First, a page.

Biochemists regard sugars as relatively simple carbohydrates. Sugars include monosaccharides, disaccharides, trisaccharides and the oligosaccharides - containing 1, 2, 3, and 4 or more monosaccharide units respectively. Sugars contain either aldehyde groups (-CHO) or ketone groups (C=O), where there are carbon-oxygen double bonds, making the sugars reactive. Most simple sugars (monosaccharides) conform to (CH2O)n where n is between 3 and 7. A notable exception, deoxyribose, as its name suggests, has a "missing" oxygen atom. All saccharides with more than one ring in their structure result from two or more monosaccharides joined by glycosidic bonds with the resultant loss of a molecule of water (H2O) per bond. Sugars can also be used as monomers to create biopolymers such as cellulose, which is made of glucose, or DNA, which uses deoxyribose as a backbone.

As well as using classifications based on their reactive group, chemists may also subdivide sugars according to the number of carbons they contain. Derivatives of trioses (C3H6O3) are intermediates in glycolysis. Pentoses (5-carbon sugars) include ribose and deoxyribose, which form part of nucleic acids. Ribose also forms a component of several chemicals that have importance in the metabolic process, including NADH and ATP. Hexoses (6-carbon sugars) include glucose, a universal substrate for the production of energy in the form of ATP. Through photosynthesis plants produce glucose, which has the formula C6H12O6, and convert it for storage as an energy reserve in the form of other carbohydrates such as starch, or (as in cane and beet) as sucrose (table sugar). Sucrose has the chemical formula C12H22O11.

Many pentoses and hexoses can form ring structures. In these closed-chain forms, the aldehyde or ketone group remains unfree, so many of the reactions typical of these groups cannot occur. Glucose in solution exists mostly in the ring form at equilibrium, with less than 0.1% of the molecules in the open-chain form.

Monosaccharides in a closed-chain form can form glycosidic bonds with other monosaccharides, creating disaccharides (such as sucrose) and polysaccharides (such as starch). Enzymes must hydrolyse or otherwise break these glycosidic bonds before such compounds become metabolised. After digestion and absorption. the principal monosaccharides present in the blood and internal tissues include glucose, fructose, and galactose.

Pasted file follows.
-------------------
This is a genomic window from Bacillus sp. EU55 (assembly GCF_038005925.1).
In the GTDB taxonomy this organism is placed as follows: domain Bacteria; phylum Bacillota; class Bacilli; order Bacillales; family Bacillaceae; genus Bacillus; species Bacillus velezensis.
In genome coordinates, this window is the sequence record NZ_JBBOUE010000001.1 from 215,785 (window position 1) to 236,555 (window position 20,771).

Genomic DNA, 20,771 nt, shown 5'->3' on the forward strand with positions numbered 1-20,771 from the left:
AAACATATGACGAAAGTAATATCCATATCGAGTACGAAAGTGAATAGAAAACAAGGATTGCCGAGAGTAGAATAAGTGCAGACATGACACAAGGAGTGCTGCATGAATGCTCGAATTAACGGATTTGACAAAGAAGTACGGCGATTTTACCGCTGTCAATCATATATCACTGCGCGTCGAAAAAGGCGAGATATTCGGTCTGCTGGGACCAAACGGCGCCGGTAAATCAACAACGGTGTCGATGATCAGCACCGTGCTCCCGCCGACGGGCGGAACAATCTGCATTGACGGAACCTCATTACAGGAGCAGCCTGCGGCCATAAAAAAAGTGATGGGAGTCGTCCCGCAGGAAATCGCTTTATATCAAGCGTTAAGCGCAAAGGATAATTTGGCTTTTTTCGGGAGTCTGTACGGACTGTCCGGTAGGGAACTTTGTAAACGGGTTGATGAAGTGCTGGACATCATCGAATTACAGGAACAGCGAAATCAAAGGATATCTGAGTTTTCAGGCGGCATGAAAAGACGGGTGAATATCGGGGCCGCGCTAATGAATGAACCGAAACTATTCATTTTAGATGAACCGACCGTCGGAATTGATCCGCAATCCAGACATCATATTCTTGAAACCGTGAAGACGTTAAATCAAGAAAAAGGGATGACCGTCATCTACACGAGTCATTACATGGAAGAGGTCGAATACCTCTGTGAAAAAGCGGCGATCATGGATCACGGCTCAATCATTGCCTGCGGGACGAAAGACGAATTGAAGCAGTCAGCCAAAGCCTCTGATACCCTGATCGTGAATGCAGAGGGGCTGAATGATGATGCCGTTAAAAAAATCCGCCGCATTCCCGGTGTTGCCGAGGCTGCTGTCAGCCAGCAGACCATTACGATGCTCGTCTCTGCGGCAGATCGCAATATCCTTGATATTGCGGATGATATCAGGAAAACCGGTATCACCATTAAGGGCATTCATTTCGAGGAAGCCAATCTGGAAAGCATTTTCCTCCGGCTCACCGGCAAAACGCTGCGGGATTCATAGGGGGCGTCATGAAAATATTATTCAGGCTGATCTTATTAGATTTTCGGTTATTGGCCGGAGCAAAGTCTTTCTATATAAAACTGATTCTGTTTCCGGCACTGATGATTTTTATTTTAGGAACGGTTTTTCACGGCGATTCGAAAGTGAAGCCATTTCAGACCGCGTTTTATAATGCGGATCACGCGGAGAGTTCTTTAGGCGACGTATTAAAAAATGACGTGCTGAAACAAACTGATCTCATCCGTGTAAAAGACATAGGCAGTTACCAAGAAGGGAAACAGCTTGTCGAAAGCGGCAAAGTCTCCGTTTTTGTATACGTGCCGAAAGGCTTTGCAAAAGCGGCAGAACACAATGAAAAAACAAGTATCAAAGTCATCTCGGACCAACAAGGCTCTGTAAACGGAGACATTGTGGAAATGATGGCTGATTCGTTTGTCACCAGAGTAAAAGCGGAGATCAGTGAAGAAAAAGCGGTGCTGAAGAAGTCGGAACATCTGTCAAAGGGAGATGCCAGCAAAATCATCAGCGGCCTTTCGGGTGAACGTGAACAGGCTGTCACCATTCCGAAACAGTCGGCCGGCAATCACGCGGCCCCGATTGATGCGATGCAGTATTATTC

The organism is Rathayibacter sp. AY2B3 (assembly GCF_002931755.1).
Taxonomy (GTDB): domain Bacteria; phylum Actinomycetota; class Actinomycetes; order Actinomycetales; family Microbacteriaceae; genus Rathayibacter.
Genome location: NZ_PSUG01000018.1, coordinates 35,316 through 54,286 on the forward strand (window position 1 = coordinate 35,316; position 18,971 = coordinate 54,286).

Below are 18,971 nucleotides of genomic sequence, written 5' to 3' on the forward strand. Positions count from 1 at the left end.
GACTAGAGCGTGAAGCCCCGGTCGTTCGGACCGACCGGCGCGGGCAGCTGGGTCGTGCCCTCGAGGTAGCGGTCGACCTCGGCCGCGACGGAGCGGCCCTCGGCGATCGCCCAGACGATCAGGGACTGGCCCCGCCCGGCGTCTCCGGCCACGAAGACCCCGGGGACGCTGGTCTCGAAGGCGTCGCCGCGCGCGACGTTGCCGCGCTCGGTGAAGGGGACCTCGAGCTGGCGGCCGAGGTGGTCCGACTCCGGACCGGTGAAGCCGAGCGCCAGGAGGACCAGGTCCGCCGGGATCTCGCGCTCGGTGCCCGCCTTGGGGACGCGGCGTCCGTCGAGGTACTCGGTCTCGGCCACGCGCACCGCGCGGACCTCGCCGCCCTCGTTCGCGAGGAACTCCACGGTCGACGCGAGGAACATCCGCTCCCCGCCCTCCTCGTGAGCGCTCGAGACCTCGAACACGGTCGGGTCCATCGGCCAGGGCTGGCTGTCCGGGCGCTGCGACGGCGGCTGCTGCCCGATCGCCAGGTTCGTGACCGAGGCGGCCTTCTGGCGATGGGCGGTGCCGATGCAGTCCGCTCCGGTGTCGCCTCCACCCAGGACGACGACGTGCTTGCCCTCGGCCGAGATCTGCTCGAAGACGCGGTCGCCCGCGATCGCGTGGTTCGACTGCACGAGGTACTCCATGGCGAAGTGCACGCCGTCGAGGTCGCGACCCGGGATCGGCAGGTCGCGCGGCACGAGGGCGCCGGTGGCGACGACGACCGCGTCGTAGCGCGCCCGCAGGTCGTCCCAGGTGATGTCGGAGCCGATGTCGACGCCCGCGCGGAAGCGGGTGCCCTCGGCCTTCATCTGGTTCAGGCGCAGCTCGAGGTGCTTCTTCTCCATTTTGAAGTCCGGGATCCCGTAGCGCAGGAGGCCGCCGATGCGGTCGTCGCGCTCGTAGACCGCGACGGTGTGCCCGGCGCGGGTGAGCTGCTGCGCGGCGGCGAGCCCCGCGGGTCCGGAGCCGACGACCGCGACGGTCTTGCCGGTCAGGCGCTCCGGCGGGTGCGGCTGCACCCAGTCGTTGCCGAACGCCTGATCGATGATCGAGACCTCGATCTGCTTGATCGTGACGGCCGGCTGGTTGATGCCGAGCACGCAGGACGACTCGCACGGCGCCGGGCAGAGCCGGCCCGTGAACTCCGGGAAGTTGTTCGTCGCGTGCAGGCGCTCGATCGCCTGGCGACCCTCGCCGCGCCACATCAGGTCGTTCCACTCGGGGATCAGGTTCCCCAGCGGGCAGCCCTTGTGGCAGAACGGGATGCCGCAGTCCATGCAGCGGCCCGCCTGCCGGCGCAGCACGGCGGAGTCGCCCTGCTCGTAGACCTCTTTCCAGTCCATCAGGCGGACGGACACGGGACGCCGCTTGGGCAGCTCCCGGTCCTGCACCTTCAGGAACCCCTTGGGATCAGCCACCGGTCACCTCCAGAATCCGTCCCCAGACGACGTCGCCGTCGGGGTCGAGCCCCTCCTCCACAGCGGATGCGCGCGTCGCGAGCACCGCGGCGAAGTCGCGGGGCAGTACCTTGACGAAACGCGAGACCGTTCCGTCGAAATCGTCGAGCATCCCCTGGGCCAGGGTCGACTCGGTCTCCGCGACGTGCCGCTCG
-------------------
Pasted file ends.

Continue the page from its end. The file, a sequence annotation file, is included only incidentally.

The prefix "glyco-" indicates the presence of a sugar in an otherwise non-carbohydrate substance. Note for example glycoproteins, proteins connected to one or more sugars.

Monosaccharides include fructose, glucose, galactose and mannose. Disaccharides occur most commonly as sucrose (cane or beet sugar - made from one glucose and one fructose), lactose (milk sugar - made from one glucose and one galactose) and maltose (made of two glucoses). These disaccharides have the formula C12H22O11.

Hydrolysis can convert sucrose into a syrup of fructose and glucose, producing invert sugar. This resulting syrup, sweeter than the original sucrose, has uses in making confections because it does not crystallize as easily and thus produces a smoother finished product.

If combined with fine ash, sugar will burn with a blue flame.

Measuring sugar

See also International Commission for Uniform Methods of Sugar AnalysisThe purity (sucrose content) of table sugar by polarimetry — the measurement of the rotation of plane-polarized light by a solution of sugar.

Baking weight/mass volume relationship

Different culinary sugars have different densities due to differences in particle size and inclusion of moisture.

The Domino Sugar Company has established the following volume to weight conversions:
  • Brown sugar 1 cup = 48 teaspoons ~ 195 g = 6.88 oz
  • Granular sugar 1 cup = 48 teaspoons ~ 200 g = 7.06 oz
  • Powdered sugar 1 cup = 48 teaspoons ~ 120 g = 4.23 oz

Bulk Density
  • Dextrose Sugar 0.62 g/ml
  • Granulated Sugar 0.70 g/ml
  • Powdered Sugar 0.56 g/ml
  • Beet Sugar 0.80 g/ml

See also


  1. Wuebben, Joseph and Mike Carlson. "Sugar: What Kinds to Eat and When."
  2. International sugar statistics
  3. Compare the OED and the Online Etymology Dictionary.
  4. Ahmad Y Hassan, Transfer Of Islamic Technology To The West, Part III: Technology Transfer in the Chemical Industries, History of Science and Technology in Islam.
  5. link inaccessible as of 2008-06-04
  6. "Engineering Resources - Bulk Density Chart," Powder and Bulk


  • A C Hannah, The International Sugar Trade, Cambridge: Woodhead, 1996. ISBN 1-85573-069-3
  • William Dufty, Sugar Blues, ISBN 0-446-34312-9